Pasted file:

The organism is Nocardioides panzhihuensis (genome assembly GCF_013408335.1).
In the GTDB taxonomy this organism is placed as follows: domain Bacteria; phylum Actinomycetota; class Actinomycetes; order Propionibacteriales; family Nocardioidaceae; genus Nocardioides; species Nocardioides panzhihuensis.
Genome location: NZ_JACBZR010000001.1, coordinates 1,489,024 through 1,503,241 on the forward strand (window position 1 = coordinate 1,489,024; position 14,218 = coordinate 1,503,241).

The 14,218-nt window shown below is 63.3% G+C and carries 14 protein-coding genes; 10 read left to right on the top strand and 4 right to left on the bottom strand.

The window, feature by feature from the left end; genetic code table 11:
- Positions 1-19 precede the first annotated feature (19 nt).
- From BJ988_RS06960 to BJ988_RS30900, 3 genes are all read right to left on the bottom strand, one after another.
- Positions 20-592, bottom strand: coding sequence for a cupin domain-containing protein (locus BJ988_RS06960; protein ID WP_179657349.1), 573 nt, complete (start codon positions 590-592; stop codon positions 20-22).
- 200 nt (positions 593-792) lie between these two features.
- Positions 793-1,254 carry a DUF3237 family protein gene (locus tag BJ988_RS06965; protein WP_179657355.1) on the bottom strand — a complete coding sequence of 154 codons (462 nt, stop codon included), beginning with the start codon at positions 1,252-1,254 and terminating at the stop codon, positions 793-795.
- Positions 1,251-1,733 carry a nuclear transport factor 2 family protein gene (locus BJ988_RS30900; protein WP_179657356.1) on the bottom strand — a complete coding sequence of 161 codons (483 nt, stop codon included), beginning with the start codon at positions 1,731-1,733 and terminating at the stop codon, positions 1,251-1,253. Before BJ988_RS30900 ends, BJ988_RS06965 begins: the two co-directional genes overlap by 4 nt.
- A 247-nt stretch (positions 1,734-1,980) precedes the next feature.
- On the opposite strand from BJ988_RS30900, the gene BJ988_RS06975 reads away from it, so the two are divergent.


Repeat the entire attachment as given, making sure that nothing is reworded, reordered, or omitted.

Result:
The organism is Nocardioides panzhihuensis (genome assembly GCF_013408335.1).
In the GTDB taxonomy this organism is placed as follows: domain Bacteria; phylum Actinomycetota; class Actinomycetes; order Propionibacteriales; family Nocardioidaceae; genus Nocardioides; species Nocardioides panzhihuensis.
Genome location: NZ_JACBZR010000001.1, coordinates 1,489,024 through 1,503,241 on the forward strand (window position 1 = coordinate 1,489,024; position 14,218 = coordinate 1,503,241).

The 14,218-nt window shown below is 63.3% G+C and carries 14 protein-coding genes; 10 read left to right on the top strand and 4 right to left on the bottom strand.

The window, feature by feature from the left end; genetic code table 11:
- Positions 1-19 precede the first annotated feature (19 nt).
- From BJ988_RS06960 to BJ988_RS30900, 3 genes are all read right to left on the bottom strand, one after another.
- Positions 20-592, bottom strand: coding sequence for a cupin domain-containing protein (locus BJ988_RS06960; protein ID WP_179657349.1), 573 nt, complete (start codon positions 590-592; stop codon positions 20-22).
- 200 nt (positions 593-792) lie between these two features.
- Positions 793-1,254 carry a DUF3237 family protein gene (locus tag BJ988_RS06965; protein WP_179657355.1) on the bottom strand — a complete coding sequence of 154 codons (462 nt, stop codon included), beginning with the start codon at positions 1,252-1,254 and terminating at the stop codon, positions 793-795.
- Positions 1,251-1,733 carry a nuclear transport factor 2 family protein gene (locus BJ988_RS30900; protein WP_179657356.1) on the bottom strand — a complete coding sequence of 161 codons (483 nt, stop codon included), beginning with the start codon at positions 1,731-1,733 and terminating at the stop codon, positions 1,251-1,253. Before BJ988_RS30900 ends, BJ988_RS06965 begins: the two co-directional genes overlap by 4 nt.
- A 247-nt stretch (positions 1,734-1,980) precedes the next feature.
- On the opposite strand from BJ988_RS30900, the gene BJ988_RS06975 reads away from it, so the two are divergent.